As someone with extensive experience in construction arbitration, could you share some insights into the unique challenges and considerations involved in this type of arbitration work?

The biggest challenge in handling construction arbitration is handling the large volume of documents. It is of paramount importance to know which type of evidence would be relevant and necessary to corroborate your client’s case.  A decision to lead oral evidence must be carefully thought of, and well considered with due consultation with the client. Clients may insist on expert evidence being presented before the arbitral tribunal but the decision whether to opt for expert evidence should always be that of the lawyer. This decision, considering the Indian scenario, should be taken after thorough understanding of the psyche of the arbitral tribunal.

Given your involvement in drafting arbitration rules and conducting certificate courses on arbitration and dispute resolution, what do you believe are the most crucial aspects for aspiring lawyers to understand in this field?

The rules are there to simplify procedures and this is exactly what lawyers should be doing when handling a matter. No judge or arbitral tribunal encourages complication of the already complicated disputes between the parties. It may seem a very easy task to achieve but it is perhaps the hardest and most difficult skill to hone. 

You’ve authored two full-length books on arbitration in India. What motivated you to undertake these projects, and what key messages or insights do you hope to impart to your readers?

Writing books on arbitration is nothing but a means to expand one’s knowledge in the field. The process involves in depth reading and research on the subject. At the end of the process it is not the reader but the author who gains more knowledge who then is keenly waiting for the reader to achieve the same status. To take up this path, it is imperative to have the desire to learn more, the interest to explore and to work hard till one reaches the point where one is ready to write down the first word of the first chapter of the book.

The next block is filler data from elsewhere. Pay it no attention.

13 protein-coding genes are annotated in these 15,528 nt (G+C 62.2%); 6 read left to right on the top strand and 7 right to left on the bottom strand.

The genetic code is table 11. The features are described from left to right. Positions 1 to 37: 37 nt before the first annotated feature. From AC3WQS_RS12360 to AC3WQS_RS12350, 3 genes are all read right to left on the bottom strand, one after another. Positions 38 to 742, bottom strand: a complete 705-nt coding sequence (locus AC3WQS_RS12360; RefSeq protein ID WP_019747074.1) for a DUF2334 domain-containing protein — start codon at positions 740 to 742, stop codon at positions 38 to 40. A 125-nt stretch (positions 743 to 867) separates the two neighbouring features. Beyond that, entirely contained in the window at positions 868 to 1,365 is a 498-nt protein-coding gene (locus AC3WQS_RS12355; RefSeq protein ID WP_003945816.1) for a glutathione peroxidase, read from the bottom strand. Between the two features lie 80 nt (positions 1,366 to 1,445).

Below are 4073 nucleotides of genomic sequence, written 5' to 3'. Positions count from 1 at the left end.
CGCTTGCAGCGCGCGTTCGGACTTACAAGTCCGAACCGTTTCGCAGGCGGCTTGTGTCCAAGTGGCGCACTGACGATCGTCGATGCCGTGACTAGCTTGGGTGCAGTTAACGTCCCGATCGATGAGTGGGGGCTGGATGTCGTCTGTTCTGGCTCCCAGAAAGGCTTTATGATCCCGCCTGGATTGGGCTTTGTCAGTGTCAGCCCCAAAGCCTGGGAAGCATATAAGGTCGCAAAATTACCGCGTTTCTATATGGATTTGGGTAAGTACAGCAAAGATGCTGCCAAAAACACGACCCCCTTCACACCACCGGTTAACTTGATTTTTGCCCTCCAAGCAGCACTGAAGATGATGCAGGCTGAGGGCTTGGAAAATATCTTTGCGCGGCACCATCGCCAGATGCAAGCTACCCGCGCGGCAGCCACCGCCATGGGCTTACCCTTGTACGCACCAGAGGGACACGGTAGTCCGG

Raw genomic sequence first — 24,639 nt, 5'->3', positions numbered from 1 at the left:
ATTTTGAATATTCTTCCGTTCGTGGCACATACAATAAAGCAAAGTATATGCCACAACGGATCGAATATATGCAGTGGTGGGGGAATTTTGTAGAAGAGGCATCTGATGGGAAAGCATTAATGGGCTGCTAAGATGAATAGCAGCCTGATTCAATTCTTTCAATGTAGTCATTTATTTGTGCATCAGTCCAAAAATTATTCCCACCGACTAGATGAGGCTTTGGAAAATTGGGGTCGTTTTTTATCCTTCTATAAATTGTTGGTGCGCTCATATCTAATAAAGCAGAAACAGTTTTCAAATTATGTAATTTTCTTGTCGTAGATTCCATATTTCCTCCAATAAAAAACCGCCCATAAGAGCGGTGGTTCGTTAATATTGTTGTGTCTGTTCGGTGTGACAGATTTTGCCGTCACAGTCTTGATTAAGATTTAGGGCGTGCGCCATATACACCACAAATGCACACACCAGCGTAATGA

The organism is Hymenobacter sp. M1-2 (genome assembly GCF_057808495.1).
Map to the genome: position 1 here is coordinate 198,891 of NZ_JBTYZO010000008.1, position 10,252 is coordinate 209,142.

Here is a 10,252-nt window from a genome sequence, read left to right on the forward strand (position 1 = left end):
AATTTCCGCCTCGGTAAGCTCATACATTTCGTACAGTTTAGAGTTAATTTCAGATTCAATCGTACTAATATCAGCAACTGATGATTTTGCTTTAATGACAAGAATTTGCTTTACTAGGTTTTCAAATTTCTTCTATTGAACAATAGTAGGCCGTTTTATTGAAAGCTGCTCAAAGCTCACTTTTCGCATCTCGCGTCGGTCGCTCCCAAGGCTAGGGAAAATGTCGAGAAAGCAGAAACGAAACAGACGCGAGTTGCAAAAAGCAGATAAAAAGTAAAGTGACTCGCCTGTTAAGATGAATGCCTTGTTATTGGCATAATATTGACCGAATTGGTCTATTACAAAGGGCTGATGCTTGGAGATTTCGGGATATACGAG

Lastly, based on your wealth of experience and achievements, what advice would you offer to fresh graduates aspiring to pursue a successful career in law, especially in the realm of dispute resolution and arbitration?

Fresh graduates are normally overwhelmed by the success stories of lawyers who they interact with or come across. But more than being enamoured by their success stories it is their journey and hard work which should act as an inspiration and be a source of motivation. There is no instant success in arbitration and continuous dogged hard work without expectation of reward is the key to a successful career. I do understand that it is very easy to say, one should be hard working but more difficult to find the opportunity to do that hard work especially for fresh graduates. However, being resolute is an extraordinary temperament to have. Lastly, as the great Fali Nariman said, never stop being a student of law.